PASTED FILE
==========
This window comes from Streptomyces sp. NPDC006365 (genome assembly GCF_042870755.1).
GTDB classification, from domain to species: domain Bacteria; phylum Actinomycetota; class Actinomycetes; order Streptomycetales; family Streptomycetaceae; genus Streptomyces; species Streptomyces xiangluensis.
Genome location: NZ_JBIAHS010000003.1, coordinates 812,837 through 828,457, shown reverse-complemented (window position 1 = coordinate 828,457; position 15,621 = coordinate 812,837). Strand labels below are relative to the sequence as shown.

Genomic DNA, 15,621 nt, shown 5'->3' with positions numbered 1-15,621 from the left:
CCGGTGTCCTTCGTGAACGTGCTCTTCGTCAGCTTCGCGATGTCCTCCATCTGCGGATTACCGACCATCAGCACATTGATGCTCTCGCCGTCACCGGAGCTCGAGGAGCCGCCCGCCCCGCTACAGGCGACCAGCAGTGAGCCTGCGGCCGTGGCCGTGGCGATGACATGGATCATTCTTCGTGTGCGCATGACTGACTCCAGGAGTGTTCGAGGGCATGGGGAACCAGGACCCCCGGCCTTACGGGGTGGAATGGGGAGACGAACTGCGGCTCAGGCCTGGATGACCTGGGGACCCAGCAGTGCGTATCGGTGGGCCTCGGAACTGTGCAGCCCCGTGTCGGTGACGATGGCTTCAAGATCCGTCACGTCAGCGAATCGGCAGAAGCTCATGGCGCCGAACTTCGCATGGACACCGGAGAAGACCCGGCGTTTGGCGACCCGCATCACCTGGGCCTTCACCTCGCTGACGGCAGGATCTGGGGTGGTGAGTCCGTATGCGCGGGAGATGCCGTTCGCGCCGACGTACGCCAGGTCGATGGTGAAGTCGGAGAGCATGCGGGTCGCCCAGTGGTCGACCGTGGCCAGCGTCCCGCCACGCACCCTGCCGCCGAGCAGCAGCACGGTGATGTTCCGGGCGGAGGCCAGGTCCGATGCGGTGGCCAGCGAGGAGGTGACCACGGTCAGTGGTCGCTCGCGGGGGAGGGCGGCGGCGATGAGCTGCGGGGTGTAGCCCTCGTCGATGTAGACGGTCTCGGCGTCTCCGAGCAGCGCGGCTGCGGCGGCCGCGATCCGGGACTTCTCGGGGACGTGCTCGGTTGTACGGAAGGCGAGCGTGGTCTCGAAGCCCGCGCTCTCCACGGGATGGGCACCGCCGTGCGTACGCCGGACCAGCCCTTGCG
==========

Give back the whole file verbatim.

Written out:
This window comes from Streptomyces sp. NPDC006365 (genome assembly GCF_042870755.1).
GTDB classification, from domain to species: domain Bacteria; phylum Actinomycetota; class Actinomycetes; order Streptomycetales; family Streptomycetaceae; genus Streptomyces; species Streptomyces xiangluensis.
Genome location: NZ_JBIAHS010000003.1, coordinates 812,837 through 828,457, shown reverse-complemented (window position 1 = coordinate 828,457; position 15,621 = coordinate 812,837). Strand labels below are relative to the sequence as shown.

Genomic DNA, 15,621 nt, shown 5'->3' with positions numbered 1-15,621 from the left:
CCGGTGTCCTTCGTGAACGTGCTCTTCGTCAGCTTCGCGATGTCCTCCATCTGCGGATTACCGACCATCAGCACATTGATGCTCTCGCCGTCACCGGAGCTCGAGGAGCCGCCCGCCCCGCTACAGGCGACCAGCAGTGAGCCTGCGGCCGTGGCCGTGGCGATGACATGGATCATTCTTCGTGTGCGCATGACTGACTCCAGGAGTGTTCGAGGGCATGGGGAACCAGGACCCCCGGCCTTACGGGGTGGAATGGGGAGACGAACTGCGGCTCAGGCCTGGATGACCTGGGGACCCAGCAGTGCGTATCGGTGGGCCTCGGAACTGTGCAGCCCCGTGTCGGTGACGATGGCTTCAAGATCCGTCACGTCAGCGAATCGGCAGAAGCTCATGGCGCCGAACTTCGCATGGACACCGGAGAAGACCCGGCGTTTGGCGACCCGCATCACCTGGGCCTTCACCTCGCTGACGGCAGGATCTGGGGTGGTGAGTCCGTATGCGCGGGAGATGCCGTTCGCGCCGACGTACGCCAGGTCGATGGTGAAGTCGGAGAGCATGCGGGTCGCCCAGTGGTCGACCGTGGCCAGCGTCCCGCCACGCACCCTGCCGCCGAGCAGCAGCACGGTGATGTTCCGGGCGGAGGCCAGGTCCGATGCGGTGGCCAGCGAGGAGGTGACCACGGTCAGTGGTCGCTCGCGGGGGAGGGCGGCGGCGATGAGCTGCGGGGTGTAGCCCTCGTCGATGTAGACGGTCTCGGCGTCTCCGAGCAGCGCGGCTGCGGCGGCCGCGATCCGGGACTTCTCGGGGACGTGCTCGGTTGTACGGAAGGCGAGCGTGGTCTCGAAGCCCGCGCTCTCCACGGGATGGGCACCGCCGTGCGTACGCCGGACCAGCCCTTGCG